I like the fact that you do research and show other stuff beside the films (this is always entertaining) & you obviously have a lot of fun doing this but how much "work" is involved in each event?

Tim: Like an elegant swan, there's a lot of paddling beneath the water to ensure everything is smooth on top. Liaising with venues is the easy part. The obscurity of some of the films we show makes tracking down exactly who holds the screening licence a trial and a half. But we do this because we love these films; it's fun, not a chore, and that's all made worthwhile when we can see the audience reaction to what we've organised.
What makes these films so compelling? After all they may have bombed and be recognised as absolute stinkers but something elevates these particular films from merely bad films such as say Battlefield Earth (which many people say is a truly bad film, although I must confess I've not seen it)

Ti: I think films like Battlefield Earth fail for one or two reasons - it's often script or acting. Most of the time, big budget failures have a lot of things going for it, in terms of effects or production talent. However the films we show are often from the time when VHS was king, and a large number of cheap knock-offs were being made to compete with the blockbusters.

After all, if your dad is in the video shop, he's not really going to know the difference, at first glance, between Predator and RoboWar. They both look similar, have identical concepts, but whereas one is an action classic, the other was put together by people who had literally no idea what they were doing. And that's hilarious.

It's the fact that these films were rushed into production with no talent in front or behind the camera, but the intention was still to make a decent (or at least watchable film), that makes them such a trainwreck. Or in our case, goldmine.
Why do you think these films work best with a group of people?

Tim: I think Ti said it best with the one word answer, 'beer'. It's the shared experience of seeing something that you can't quite believe was made. The films are often so ridiculous, so unbelievable, that sharing it with others is the only way to make sense of it. And comedy always works better with company. And beer. Did we mention the beer?
How do you choose the charities you support with the club?

Ti: We know a lot of people involved in assorted charities, so again it's all about working down a list. Although many of our venues have charities that they'd like to support and we're completely ok with that.
With the advent of crowdfunding do you think that there will be a new era in bad films?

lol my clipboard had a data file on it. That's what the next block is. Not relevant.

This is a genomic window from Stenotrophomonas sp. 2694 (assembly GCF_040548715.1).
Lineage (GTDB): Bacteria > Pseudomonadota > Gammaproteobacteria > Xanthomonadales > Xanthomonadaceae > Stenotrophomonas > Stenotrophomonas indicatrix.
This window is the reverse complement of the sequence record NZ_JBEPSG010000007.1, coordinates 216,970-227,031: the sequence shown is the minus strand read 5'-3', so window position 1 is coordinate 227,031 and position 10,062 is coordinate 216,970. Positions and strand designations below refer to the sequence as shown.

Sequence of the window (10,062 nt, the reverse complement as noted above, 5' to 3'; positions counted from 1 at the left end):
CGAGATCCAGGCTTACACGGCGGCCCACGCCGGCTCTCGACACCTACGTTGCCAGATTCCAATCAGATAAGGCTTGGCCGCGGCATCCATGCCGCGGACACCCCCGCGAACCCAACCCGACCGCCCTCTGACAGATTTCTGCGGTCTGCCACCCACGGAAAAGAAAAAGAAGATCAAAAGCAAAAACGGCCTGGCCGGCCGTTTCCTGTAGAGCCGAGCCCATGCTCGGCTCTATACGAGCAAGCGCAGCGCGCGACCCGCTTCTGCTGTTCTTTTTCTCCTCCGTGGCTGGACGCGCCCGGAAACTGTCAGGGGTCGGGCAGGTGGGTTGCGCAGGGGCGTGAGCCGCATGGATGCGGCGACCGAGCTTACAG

Ti: I think crowd-funding is great and it's led to the production of some films that really hark back to the classic 80s/VHS days - such as Kung Fury. However these films are more loving tributes to the genre instead of 'all-out dreadful'. I think as long as people want to make films, completely unaware of their own lack of talent, we'll always have bad films.
Seemingly SF & F spawn more bad films than other genres, why do you think this is?

Tim: SF and F inherently need a bigger budget, by merit of the effects that are needed. If you have no talent in front of or behind the camera, and a budget of £4.20, you're not going to get great effects. The result is, as you might expect, gold.
One of my"highlights" of bad film is bad dialogue - what film has the worst dialogue do you think? What's your favourite example of bad dialogue?

Ti: The Room's dialogue is bizarre as it sounds the script was written via Google Translate. However, that just makes it unique and hilarious (as well as stilted).

In terms of straight-up 'bad dialogue', it's often the phrases that just serve as pure exposition, such as the 'Solaranite' scene in Plan 9 From Outer Space.

Tim: This one really is like choosing a favourite child. Miami Connection, which we showed in January, has some awful "this isn't really exposition dialogue" examples, delivered woodenly. Each film has its own example of bad dialogue, but Starcrash has a winner for me, with, "IMPERIAL STARSHIP: HALT...THE FLOW OF TIME", for the sheer balls to introduce such an obvious deus ex machina in a phenomenally cackhanded way. It's also impressive.

So far there have been no zombie films, is that because they are too obvious? Are there any films or genres that you'll steer clear of?

Tim: When we find the right zombie film with the perfect balance of good intentions, bad execution, hilarious result, it'll be on the list... In terms of other genres? If it's bad and entertaining, then we're game.
What's next for the club? Tell us a little about the next film.

Ti: Currently, I'm still in the middle of trying to get permission for us to show it, but if all goes to plan, it'll be sharktacular.
Many thanks to Ti & Tim. The next film to be shown is The Room on the 20th February - you can buy tickets here: